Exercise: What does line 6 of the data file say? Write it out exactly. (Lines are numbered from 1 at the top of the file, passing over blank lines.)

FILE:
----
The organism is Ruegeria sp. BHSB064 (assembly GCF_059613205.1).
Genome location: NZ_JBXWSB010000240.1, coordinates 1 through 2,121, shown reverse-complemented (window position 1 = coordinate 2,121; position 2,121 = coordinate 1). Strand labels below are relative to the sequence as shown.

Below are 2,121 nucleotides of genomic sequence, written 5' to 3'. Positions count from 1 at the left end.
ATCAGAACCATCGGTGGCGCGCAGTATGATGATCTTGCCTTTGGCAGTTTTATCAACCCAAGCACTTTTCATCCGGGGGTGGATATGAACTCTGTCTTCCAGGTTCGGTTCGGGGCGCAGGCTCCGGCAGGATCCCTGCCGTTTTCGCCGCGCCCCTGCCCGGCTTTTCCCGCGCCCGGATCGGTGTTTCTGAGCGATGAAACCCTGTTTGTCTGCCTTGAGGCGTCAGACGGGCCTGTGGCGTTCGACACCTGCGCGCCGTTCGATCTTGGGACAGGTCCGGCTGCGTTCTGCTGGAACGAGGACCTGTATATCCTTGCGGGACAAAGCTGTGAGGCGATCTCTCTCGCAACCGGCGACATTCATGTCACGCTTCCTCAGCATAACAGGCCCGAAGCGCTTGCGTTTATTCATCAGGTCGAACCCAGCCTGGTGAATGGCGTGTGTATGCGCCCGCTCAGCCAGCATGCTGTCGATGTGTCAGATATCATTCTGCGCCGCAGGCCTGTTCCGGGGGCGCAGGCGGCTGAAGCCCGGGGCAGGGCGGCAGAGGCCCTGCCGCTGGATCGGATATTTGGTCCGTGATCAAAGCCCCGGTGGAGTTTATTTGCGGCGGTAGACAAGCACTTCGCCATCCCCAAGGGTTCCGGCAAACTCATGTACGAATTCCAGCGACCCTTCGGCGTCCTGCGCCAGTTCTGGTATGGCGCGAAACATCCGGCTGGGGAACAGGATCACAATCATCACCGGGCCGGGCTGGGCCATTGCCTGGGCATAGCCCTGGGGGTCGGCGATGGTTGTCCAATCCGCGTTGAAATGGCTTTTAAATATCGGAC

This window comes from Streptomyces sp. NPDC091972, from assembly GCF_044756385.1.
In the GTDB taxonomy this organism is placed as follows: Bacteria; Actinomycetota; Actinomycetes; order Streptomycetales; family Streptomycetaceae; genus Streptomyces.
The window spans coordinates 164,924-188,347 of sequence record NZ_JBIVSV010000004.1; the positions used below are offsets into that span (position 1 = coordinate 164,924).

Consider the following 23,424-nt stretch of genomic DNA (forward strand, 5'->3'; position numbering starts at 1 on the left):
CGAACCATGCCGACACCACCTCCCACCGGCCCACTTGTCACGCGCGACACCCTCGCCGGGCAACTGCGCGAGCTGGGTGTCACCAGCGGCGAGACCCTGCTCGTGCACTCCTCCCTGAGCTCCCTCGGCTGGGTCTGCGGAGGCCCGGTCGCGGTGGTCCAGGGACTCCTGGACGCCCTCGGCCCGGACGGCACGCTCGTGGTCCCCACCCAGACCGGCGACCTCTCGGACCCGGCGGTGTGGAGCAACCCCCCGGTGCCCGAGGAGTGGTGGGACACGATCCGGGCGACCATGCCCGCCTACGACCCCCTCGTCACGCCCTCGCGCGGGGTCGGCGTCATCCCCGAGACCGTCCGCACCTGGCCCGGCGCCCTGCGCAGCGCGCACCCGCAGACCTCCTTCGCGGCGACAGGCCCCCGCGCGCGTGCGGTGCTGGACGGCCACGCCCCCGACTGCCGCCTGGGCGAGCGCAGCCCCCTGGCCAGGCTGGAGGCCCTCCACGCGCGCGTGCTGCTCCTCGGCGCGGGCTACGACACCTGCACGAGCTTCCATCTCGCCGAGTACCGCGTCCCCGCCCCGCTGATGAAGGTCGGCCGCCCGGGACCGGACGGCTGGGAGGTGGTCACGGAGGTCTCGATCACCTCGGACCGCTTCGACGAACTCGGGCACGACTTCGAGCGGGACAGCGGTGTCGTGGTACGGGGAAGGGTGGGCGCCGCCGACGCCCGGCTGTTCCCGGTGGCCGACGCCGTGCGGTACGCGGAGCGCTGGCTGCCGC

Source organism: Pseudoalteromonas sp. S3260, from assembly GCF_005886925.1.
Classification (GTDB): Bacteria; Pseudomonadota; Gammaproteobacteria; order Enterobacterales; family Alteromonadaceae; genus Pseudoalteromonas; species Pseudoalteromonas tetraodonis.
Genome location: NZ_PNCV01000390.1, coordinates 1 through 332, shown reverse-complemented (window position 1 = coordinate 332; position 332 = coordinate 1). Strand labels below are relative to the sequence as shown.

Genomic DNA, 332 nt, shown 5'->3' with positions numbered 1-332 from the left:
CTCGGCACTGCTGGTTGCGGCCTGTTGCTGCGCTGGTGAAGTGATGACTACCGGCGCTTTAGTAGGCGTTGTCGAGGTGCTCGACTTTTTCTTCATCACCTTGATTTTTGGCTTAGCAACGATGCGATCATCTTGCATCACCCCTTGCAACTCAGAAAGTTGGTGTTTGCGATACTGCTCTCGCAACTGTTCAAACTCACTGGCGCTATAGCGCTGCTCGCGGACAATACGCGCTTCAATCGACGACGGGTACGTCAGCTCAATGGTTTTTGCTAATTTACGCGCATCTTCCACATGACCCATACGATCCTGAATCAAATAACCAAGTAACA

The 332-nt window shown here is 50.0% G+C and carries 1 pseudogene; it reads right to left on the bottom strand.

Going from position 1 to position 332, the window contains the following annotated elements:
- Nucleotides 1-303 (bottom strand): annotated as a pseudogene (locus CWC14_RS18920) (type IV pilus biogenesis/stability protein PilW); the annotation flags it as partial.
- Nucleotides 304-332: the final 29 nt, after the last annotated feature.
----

In the GTDB taxonomy this organism is placed as follows: Bacteria; Actinomycetota; Actinomycetes; order Streptomycetales; family Streptomycetaceae; genus Streptomyces.